Algal red alerts as heat rises

More algal red alerts as heat rises

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A spike in temperatures means a rise a blue green algae alerts in southern waterways, including the Murray River.

A spike in temperatures means a rise a blue green algae alerts in southern waterways, including the Murray River.

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Monitoring will continue throughout the summer after toxic blue green algae was detected in the Murray River and throughout Victorian waterways.

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Monitoring will continue throughout the summer after toxic blue green algae was detected in the Murray River.

Red alerts have already been issued along stretches of the river in Victoria and New South Wales.

Levels of blue green algae in other sections of the river continue to fluctuate.

The likelihood of a return to average temperatures later in the summer also concerns officials.

Mildura's temperature is expected to spike above 40 degrees right through to Wednesday but then fall back to below average heat for this time of year.

Blue-green algae alerts generally occur each year in the summer when hot weather and still water combine the ideal conditions for algae levels to increase in our rivers, streams and channels.

Blue-green algae contain toxins that are harmful to humans and animals.

Red alerts indicate people should not come into direct contact with the water.

People are advised not to enter the water, not to drink untreated water or bathe in untreated water while a red alert level warning is in place. Boiling the water will not remove algal toxins.

Do not eat mussels or crayfish from red alert warning areas. Any fish caught should be cleaned and washed thoroughly in uncontaminated water and any internal organs disposed of before consumption.

Contact with the water may also pose a threat to livestock, and pets.

Temperatures, as well as water conditions, impact on the emergence of blue green algal blooms which appear as green paint-like scums.

The much visited Red Cliffs to Mildura stretch of the river is under a blue green algae red alert.

WaterNSW has issued a cautionary warning for toxic blue-green algae on the Lower Murray River between Mt Dispersion and Wentworth.

That red alert was extended last week to include the Red Cliffs to Mildura section of the river in Sunraysia as well.

Locals and holiday makers have been advised to monitor river conditions.

"We want to ensure people are making informed decisions when they enter waterways this summer, and a large part of that is making sure they're not coming into contact with potentially dangerous blue-green algae," said WaterNSW executive manager of water and catchment protection, Fiona Smith.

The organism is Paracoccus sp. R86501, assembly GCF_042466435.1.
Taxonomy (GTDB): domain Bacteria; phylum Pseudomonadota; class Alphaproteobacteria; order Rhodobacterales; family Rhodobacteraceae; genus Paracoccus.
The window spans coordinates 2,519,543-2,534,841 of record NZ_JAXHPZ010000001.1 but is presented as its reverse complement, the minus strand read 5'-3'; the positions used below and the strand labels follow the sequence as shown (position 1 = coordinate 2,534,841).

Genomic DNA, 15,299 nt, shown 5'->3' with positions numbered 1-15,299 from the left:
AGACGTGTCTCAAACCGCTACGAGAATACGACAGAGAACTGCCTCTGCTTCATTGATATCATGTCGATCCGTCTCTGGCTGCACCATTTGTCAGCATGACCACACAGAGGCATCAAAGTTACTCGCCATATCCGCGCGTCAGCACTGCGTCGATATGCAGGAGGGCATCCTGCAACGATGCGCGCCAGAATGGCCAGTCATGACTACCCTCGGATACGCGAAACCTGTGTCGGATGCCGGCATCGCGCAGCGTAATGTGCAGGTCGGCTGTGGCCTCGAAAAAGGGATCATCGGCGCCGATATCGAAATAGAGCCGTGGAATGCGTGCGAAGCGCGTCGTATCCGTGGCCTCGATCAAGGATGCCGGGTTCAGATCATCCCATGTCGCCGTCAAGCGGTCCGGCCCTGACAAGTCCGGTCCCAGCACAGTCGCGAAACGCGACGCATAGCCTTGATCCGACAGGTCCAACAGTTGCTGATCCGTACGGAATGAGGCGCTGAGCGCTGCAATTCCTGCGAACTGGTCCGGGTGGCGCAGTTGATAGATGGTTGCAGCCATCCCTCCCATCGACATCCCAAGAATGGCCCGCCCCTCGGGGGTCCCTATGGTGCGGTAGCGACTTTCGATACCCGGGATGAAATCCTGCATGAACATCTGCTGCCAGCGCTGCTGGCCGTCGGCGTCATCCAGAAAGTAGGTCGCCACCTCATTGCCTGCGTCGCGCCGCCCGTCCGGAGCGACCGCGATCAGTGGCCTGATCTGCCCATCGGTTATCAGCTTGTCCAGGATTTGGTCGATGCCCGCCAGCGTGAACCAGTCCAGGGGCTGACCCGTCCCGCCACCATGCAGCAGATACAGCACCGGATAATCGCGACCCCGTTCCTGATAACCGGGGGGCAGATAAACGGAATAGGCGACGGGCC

"We consistently monitor river conditions, which include monitoring levels of blue-green algae, and if our testing returns levels that present a risk to water users, we issue an alert on our website."

"We want to ensure people have the most up-to-date information on river conditions, which is vital in making the right decisions when using waterways."

Blue green algae makes the water appear dirty, green or discoloured and generally has a strong musty or earthy odour.

Blue-green algae occur naturally and can reproduce quickly in favourable conditions where there is still or slow-flowing water, abundant sunlight and sufficient levels of nutrients.

Officials say it is not possible to predict how long the algae will remain at high levels. Regular monitoring will continue, and the alert will be lifted as soon as the high levels of algae dissipate.

People who believe they may have been affected by blue-green algae are advised to seek medical advice

The cyanobacteria detected may produce a strong musty odour.

The Murray River is expected to flow at maximum capacity over summer to meet demand for water through the system, however there will be a potential shortfall risk later in the season.

Unexpected summer rains may have lifted that projection.

Murray-Darling Basin Authority has updated its annual operating outlook and after it assessed the full range of scenarios from extremely dry to very wet, the "risk of a shortfall was evident".

MDBA executive director Andrew Reynolds said the movement of water in the river system was "being finely balanced".

"There is an increased risk of a shortfall should there be a sudden spike in usage in parts of the river where water is not readily available," Mr Reynolds said.

"This year the outlook considers the shortfall risk to be greatest in late summer because the higher demand for water resulting from improved water availability is tempered by capacity limitations of the Barmah Choke and the limit to delivery from the Goulburn Inter-Valley Trade account."

Goulburn-Murray Water is continuing to warn the public to avoid contact with water in Lake Eildon due to high levels of blue-green algae.

There are also warnings in place for Tullaroop Reservoir, Hepburns Lagoon, some of the Kerang lakes, parts of the Loddon River and the Shepparton and Torrumbarry channel systems.

Goulburn Murray Water is advising people to use alternative supplies for stock drinking.

Again the warning is for stock and pets to be kept away from the water.

Watering of edible garden plants should be avoided with the toxic water also.

Updates about blue-green algae blooms and red level warning areas can be obtained by calling or visiting - www.waternsw.com.au/algae, or calling 1800 999 457.

Current warnings can be found on the GMW website at https://www.g-mwater.com.au/news/bga. You can also phone GMW's blue-green algae hotline on 03 5826 3785 anytime.

The story Algal red alerts as heat rises first appeared on Farm Online.

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